If you find yourself in the wrong, apologizing to your child can teach them an important lesson on what it looks like to have a healthy relationship with someone and be a part of a family unit. In handling these situations effectively, you’ll also show your child how to appropriately deal with failure, learn from it, and grow. 

Work on rebuilding trust.

Unfortunately, addiction is a disease that shatters trust. Many parents who are actively addicted are unreliable and may even be absent from their childrens’ lives for a time. As a result, parenting in recovery may be difficult if your family members don’t trust that you’ll do what you say you will. In this case, consistency is key and your actions will speak louder than words. Rebuilding trust with your children will take time and work, but the best thing you can do is show up and keep your word.

Most often, families need outside help to rebuild trust and relationships after addiction. It’s hard work but a counselor or therapist can help you and your loved ones identify specific areas of your life that need attention. They can also help you develop strategies to establish healthy and strong relationships with one another. Understandably, this doesn’t happen overnight. But with patience, hard work, and a willingness to grow, you can build healthy relationships with your children after addiction.

Create new memories.

It can be helpful to view your sobriety as an opportunity to create new, happy memories with your kids. Doing so doesn’t necessarily require major vacation plans or expensive outings. On the contrary, it’s best achieved by doing simple things, like cooking dinner together, going for walks around the neighborhood, or attending your kid’s soccer games on the weekends.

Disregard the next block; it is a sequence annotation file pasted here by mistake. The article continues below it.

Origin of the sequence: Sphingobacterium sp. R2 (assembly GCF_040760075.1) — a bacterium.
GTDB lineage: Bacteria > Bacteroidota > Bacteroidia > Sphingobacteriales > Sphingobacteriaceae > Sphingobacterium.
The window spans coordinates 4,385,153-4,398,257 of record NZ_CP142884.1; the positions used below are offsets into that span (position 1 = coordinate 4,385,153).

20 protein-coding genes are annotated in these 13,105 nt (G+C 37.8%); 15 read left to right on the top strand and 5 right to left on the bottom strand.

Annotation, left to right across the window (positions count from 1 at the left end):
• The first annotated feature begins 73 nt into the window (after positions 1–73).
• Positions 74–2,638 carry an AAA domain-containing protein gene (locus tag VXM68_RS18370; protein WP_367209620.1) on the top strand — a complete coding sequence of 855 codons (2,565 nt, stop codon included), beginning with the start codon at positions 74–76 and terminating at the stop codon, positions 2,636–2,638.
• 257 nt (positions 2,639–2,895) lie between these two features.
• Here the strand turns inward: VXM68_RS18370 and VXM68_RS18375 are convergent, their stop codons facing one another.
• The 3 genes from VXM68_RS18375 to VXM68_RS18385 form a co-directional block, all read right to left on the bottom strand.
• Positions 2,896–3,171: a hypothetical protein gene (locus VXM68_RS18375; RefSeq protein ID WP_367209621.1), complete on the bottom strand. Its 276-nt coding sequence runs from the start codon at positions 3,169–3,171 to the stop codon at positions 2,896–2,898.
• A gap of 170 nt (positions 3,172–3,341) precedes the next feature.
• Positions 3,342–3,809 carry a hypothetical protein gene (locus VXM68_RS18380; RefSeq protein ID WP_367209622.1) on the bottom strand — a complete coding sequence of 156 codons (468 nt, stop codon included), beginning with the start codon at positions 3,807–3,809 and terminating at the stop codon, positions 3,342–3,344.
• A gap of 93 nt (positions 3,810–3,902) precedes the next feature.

Making the time to create new, happy memories like this will help you rebuild trust with your children and  strengthen your bond with one another. As you and your children adjust to a life where you’re sober, hopefully, they’ll begin to feel more safe and secure in your love and your presence in their life.

Communicate openly and honestly.

Whether you’re parenting in recovery or not, it’s always a good idea to keep secrets out of your household. But with addiction, this can be hard to do. Even if you struggled with honesty while you were actively addicted, one of the best things you can do for your relationships now is to be honest and communicate openly. This also applies to your relationship with your kids!

Children have an innate ability to detect when an adult is lying. So, it’s in everyone’s best interest to be forthright about your addiction and what you are doing to overcome it and sustain sobriety. Obviously, the way in which you communicate these things will vary depending on the age of your child(ren), but the best practice is to be honest about your addiction, explain the disease, and why it’s important that you focus on your treatment and recovery to get better.